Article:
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2 Fedora 16 problems...

post #1 of 9
Thread Starter 
First problem: Every time I restart my computer, the time on the login screen is 8 hours behind! When I log in, the clock corrects itself, but it's irritating to see the wrong time on my login screen every time. I can do Ctrl + Alt + F2, login as root, and then change the time with the date command. I go back to the login screen, and the clock is correct. But when I restart again, the login page is 8 hours behind. What the hell!

Second problem: The volume is too damn quiet, even at the maximum setting... What do I do to raise the maximum volume?
post #2 of 9
1. Are you sure the system clock is set to UTC? Most times distributions assume this and you can adjust it based on your location.

2. The system settings should have an audio section where you can adjust amplification and hardware settings
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post #3 of 9
Thread Starter 
Quote:
Originally Posted by dizzy4 View Post

1. Are you sure the system clock is set to UTC? Most times distributions assume this and you can adjust it based on your location.
2. The system settings should have an audio section where you can adjust amplification and hardware settings

1. I am not sure. I have used the "date" command both with and without the "-u" flag, which stands for UTC. It still does the same thing.

2. Do you mean in the BIOS? The BIOS only has options to enable/disable the onboard audio.
post #4 of 9
1. http://www.go2linux.org/how-to-set-the-date-and-time-in-linux

2. Are all the volume's up in your mixer?
post #5 of 9
For my auidio problems... well... not problems after a fresh install I have to install ALSA and always install gnome-alsamixer, then I put alsa on my daemons in /etc/rc.conf and adjust the sound level opening alsamixer on the terminal.
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post #6 of 9
Thread Starter 
Quote:
Originally Posted by Shrak View Post

2. Are all the volume's up in your mixer?

Yes, and even at 100%, the sound is still quieter than I like it to be.
Quote:
Originally Posted by NorCa View Post

For my auidio problems... well... not problems after a fresh install I have to install ALSA and always install gnome-alsamixer, then I put alsa on my daemons in /etc/rc.conf and adjust the sound level opening alsamixer on the terminal.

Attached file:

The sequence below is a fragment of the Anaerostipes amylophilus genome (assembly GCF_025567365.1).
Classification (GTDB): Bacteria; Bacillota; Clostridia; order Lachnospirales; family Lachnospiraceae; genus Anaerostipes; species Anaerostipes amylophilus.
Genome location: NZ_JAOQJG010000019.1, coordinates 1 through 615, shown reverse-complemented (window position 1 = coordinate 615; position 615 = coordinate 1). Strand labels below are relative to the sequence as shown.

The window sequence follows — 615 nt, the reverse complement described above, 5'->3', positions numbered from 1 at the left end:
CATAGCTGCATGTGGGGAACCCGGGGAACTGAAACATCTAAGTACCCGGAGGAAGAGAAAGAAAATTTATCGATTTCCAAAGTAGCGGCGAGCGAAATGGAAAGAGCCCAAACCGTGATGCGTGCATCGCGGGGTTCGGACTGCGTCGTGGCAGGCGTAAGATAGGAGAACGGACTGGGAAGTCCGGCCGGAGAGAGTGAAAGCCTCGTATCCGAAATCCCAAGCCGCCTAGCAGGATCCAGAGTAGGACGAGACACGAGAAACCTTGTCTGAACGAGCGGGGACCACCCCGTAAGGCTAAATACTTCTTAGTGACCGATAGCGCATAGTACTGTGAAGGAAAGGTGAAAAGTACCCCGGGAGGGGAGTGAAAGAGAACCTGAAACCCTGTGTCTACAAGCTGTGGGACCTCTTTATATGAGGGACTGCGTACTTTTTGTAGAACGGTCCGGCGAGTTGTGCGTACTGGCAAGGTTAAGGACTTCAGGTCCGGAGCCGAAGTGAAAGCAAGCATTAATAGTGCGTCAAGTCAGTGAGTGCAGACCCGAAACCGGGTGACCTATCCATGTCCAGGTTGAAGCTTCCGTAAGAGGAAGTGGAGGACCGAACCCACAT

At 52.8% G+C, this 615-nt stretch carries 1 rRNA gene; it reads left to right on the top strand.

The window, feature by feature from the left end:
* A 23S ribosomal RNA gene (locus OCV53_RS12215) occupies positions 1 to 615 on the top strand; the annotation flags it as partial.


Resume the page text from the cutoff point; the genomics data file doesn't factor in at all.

I'm not sure what you mean by putting alsa in the deamons. I have ALSA, but I don't have GNOME. Isn't alsa always there anyway? I'm not sure what gnome-alsamixer does, though. I think what I use is kmix, although I can control volume in the terminal with alsamixer.

The problem, though, is that even at 100%, the volume is still too quiet. Turning the volume up on my speakers really isn't an option because my computer produces a high-pitched noise. If I turn the speaker volume up, then it's going to amplify that noise and make me want to throw the damn thing out the window.
post #7 of 9
I'm guessing his advice is based on ArchLinux, but it really doesn't apply to Fedora in the slightest (not least because /etc/rc.conf wouldn't exist on Fedora).

Was the audio louder in Windows than Linux? It might just be a case that you've already reached the maximum safe level you can output on that chip. If that's the case, you'll probably want to look at getting a better sound card / earthing for your PC to quieten it.
post #8 of 9
Thread Starter 
Quote:
Originally Posted by Plan9 View Post

I'm guessing his advice is based on ArchLinux, but it really doesn't apply to Fedora in the slightest (not least because /etc/rc.conf wouldn't exist on Fedora).
Was the audio louder in Windows than Linux? It might just be a case that you've already reached the maximum safe level you can output on that chip. If that's the case, you'll probably want to look at getting a better sound card / earthing for your PC to quieten it.

It's louder in OSX, a different computer altogether.

I actually have 2 soundcards installed in this computer: the onboard and an Audigy 4 (I think it's an Audigy 4, but it's recognized as an Audigy 2.) Both are too quiet at their maximum values.

Or I wouldn't mind it too much if I were able to get rid of the horrible high-pitched noise!
post #9 of 9
Quote:
Originally Posted by The Hundred Gunner View Post

It's louder in OSX, a different computer altogether.
I actually have 2 soundcards installed in this computer: the onboard and an Audigy 4 (I think it's an Audigy 4, but it's recognized as an Audigy 2.) Both are too quiet at their maximum values.
Or I wouldn't mind it too much if I were able to get rid of the horrible high-pitched noise!

It doesn't really help if you're comparing to a different computer tongue.gif

The high pitch noise is likely to be "noisy" power though. I have a similar problem with laptops to i have a special 4-way extension with the Earth pin disconnected and that makes a huge difference. (obviously this is only applicable in the UK and other countries who have earth pins on their mains and I should point out that this practice is very dangerous if you use hardware that isn't insulated such as laptop PSUs).

The other thing to check, though, is that your line out / headphone is turned up as well as the master channel. (if you haven't done so already)
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